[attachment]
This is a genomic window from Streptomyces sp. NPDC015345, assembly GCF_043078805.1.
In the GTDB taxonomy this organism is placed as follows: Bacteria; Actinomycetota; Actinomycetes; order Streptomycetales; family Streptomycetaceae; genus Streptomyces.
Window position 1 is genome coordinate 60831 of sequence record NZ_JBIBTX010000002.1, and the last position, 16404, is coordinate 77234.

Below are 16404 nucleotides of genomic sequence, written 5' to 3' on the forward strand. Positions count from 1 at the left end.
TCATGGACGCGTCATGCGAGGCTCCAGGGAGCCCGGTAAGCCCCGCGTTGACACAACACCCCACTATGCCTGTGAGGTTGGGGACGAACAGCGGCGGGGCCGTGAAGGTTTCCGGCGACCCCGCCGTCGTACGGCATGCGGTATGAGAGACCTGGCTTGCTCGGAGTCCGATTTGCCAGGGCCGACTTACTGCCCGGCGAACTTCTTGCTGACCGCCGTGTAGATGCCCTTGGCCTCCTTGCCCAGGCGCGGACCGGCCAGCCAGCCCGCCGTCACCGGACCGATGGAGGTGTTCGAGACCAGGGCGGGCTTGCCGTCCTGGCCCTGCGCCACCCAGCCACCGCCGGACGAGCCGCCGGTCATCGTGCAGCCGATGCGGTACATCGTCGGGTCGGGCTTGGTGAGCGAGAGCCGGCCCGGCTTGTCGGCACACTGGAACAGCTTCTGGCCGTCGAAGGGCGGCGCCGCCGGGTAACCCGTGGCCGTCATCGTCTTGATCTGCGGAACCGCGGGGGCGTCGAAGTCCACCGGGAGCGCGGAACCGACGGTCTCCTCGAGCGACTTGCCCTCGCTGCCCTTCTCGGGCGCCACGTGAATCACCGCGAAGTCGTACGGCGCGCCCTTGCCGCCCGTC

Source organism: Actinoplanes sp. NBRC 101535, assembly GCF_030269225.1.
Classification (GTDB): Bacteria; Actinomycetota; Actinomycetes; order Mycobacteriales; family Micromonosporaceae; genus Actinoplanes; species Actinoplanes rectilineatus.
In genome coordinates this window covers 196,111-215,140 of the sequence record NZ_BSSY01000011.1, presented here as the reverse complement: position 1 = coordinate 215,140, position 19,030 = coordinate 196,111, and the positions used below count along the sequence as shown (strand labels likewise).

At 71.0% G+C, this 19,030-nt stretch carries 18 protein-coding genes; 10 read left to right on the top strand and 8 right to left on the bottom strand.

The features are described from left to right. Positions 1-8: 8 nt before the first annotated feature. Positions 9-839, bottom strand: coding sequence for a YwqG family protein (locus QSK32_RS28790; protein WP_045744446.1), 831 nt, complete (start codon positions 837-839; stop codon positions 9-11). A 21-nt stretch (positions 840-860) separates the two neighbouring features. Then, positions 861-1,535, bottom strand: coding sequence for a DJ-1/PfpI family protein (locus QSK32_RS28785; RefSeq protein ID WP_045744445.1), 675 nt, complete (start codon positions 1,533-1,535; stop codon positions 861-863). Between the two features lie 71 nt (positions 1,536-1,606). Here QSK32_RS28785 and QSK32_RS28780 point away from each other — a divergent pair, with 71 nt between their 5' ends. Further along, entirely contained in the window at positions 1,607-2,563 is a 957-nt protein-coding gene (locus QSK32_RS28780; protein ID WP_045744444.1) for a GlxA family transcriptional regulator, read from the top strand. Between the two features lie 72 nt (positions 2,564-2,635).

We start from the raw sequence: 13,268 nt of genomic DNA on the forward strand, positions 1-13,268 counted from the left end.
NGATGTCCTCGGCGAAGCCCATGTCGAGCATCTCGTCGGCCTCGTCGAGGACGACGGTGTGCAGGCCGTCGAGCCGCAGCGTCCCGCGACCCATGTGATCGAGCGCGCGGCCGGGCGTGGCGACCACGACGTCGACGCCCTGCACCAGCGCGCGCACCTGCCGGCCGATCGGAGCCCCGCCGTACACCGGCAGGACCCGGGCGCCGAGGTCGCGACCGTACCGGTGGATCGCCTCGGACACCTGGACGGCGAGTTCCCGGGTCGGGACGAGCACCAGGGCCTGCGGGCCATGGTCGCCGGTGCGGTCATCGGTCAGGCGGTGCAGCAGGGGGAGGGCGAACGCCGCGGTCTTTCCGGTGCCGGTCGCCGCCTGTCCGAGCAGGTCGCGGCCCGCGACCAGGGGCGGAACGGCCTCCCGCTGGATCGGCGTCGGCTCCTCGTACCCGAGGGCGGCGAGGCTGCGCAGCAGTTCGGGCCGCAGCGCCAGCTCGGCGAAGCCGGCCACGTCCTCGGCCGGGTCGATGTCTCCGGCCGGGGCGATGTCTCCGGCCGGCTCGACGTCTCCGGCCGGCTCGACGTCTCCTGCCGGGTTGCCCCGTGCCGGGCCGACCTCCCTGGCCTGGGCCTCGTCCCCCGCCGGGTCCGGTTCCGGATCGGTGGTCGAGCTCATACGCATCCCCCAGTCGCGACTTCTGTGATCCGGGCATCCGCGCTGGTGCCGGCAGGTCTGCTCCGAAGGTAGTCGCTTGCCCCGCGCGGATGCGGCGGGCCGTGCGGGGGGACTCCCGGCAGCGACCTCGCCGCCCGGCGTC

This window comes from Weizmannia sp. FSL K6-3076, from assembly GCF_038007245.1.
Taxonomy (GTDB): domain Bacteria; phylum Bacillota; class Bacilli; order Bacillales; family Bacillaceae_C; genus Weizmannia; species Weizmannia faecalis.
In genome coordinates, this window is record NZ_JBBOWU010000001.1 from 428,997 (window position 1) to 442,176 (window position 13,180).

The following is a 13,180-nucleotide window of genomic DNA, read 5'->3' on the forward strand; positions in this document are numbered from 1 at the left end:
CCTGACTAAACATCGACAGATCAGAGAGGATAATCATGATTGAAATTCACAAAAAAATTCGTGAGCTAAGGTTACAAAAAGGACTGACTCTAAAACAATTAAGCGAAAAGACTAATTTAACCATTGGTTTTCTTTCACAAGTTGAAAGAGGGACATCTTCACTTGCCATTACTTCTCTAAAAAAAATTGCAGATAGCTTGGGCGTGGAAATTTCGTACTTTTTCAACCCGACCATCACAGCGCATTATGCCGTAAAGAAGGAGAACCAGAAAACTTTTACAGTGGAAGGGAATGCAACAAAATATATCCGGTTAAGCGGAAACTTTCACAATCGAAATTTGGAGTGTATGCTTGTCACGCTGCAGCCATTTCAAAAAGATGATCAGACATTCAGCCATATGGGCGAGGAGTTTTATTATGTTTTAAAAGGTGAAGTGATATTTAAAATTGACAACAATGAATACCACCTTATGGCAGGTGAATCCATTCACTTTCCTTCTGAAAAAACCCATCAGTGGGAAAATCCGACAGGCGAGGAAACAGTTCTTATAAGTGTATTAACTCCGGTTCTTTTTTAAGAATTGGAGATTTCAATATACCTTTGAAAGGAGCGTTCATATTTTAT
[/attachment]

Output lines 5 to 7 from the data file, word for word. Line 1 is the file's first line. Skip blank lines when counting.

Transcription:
TCATGGACGCGTCATGCGAGGCTCCAGGGAGCCCGGTAAGCCCCGCGTTGACACAACACCCCACTATGCCTGTGAGGTTGGGGACGAACAGCGGCGGGGCCGTGAAGGTTTCCGGCGACCCCGCCGTCGTACGGCATGCGGTATGAGAGACCTGGCTTGCTCGGAGTCCGATTTGCCAGGGCCGACTTACTGCCCGGCGAACTTCTTGCTGACCGCCGTGTAGATGCCCTTGGCCTCCTTGCCCAGGCGCGGACCGGCCAGCCAGCCCGCCGTCACCGGACCGATGGAGGTGTTCGAGACCAGGGCGGGCTTGCCGTCCTGGCCCTGCGCCACCCAGCCACCGCCGGACGAGCCGCCGGTCATCGTGCAGCCGATGCGGTACATCGTCGGGTCGGGCTTGGTGAGCGAGAGCCGGCCCGGCTTGTCGGCACACTGGAACAGCTTCTGGCCGTCGAAGGGCGGCGCCGCCGGGTAACCCGTGGCCGTCATCGTCTTGATCTGCGGAACCGCGGGGGCGTCGAAGTCCACCGGGAGCGCGGAACCGACGGTCTCCTCGAGCGACTTGCCCTCGCTGCCCTTCTCGGGCGCCACGTGAATCACCGCGAAGTCGTACGGCGCGCCCTTGCCGCCCGTC

Source organism: Actinoplanes sp. NBRC 101535, assembly GCF_030269225.1.
Classification (GTDB): Bacteria; Actinomycetota; Actinomycetes; order Mycobacteriales; family Micromonosporaceae; genus Actinoplanes; species Actinoplanes rectilineatus.